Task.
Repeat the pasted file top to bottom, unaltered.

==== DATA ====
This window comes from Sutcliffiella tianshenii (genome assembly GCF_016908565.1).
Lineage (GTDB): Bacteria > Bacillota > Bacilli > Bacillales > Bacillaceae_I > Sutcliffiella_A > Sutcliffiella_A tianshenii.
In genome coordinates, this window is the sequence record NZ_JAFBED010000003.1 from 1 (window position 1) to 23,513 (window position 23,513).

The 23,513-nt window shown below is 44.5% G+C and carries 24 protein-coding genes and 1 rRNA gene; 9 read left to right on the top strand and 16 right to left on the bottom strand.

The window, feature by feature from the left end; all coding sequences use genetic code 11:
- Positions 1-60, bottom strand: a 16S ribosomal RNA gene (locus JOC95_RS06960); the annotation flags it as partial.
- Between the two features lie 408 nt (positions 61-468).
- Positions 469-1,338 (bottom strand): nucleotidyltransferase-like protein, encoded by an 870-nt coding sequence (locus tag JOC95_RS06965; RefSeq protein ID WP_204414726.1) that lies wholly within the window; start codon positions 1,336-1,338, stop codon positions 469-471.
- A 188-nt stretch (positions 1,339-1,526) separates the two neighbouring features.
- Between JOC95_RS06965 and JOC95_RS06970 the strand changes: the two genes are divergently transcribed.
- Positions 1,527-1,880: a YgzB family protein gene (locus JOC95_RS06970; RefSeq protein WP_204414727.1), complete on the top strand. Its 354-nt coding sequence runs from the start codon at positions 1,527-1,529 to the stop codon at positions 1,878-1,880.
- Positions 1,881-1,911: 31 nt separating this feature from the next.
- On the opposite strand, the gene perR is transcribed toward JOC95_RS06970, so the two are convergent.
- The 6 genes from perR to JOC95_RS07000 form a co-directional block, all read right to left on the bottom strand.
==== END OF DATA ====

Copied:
This window comes from Sutcliffiella tianshenii (genome assembly GCF_016908565.1).
Lineage (GTDB): Bacteria > Bacillota > Bacilli > Bacillales > Bacillaceae_I > Sutcliffiella_A > Sutcliffiella_A tianshenii.
In genome coordinates, this window is the sequence record NZ_JAFBED010000003.1 from 1 (window position 1) to 23,513 (window position 23,513).

The 23,513-nt window shown below is 44.5% G+C and carries 24 protein-coding genes and 1 rRNA gene; 9 read left to right on the top strand and 16 right to left on the bottom strand.

The window, feature by feature from the left end; all coding sequences use genetic code 11:
- Positions 1-60, bottom strand: a 16S ribosomal RNA gene (locus JOC95_RS06960); the annotation flags it as partial.
- Between the two features lie 408 nt (positions 61-468).
- Positions 469-1,338 (bottom strand): nucleotidyltransferase-like protein, encoded by an 870-nt coding sequence (locus tag JOC95_RS06965; RefSeq protein ID WP_204414726.1) that lies wholly within the window; start codon positions 1,336-1,338, stop codon positions 469-471.
- A 188-nt stretch (positions 1,339-1,526) separates the two neighbouring features.
- Between JOC95_RS06965 and JOC95_RS06970 the strand changes: the two genes are divergently transcribed.
- Positions 1,527-1,880: a YgzB family protein gene (locus JOC95_RS06970; RefSeq protein WP_204414727.1), complete on the top strand. Its 354-nt coding sequence runs from the start codon at positions 1,527-1,529 to the stop codon at positions 1,878-1,880.
- Positions 1,881-1,911: 31 nt separating this feature from the next.
- On the opposite strand, the gene perR is transcribed toward JOC95_RS06970, so the two are convergent.
- The 6 genes from perR to JOC95_RS07000 form a co-directional block, all read right to left on the bottom strand.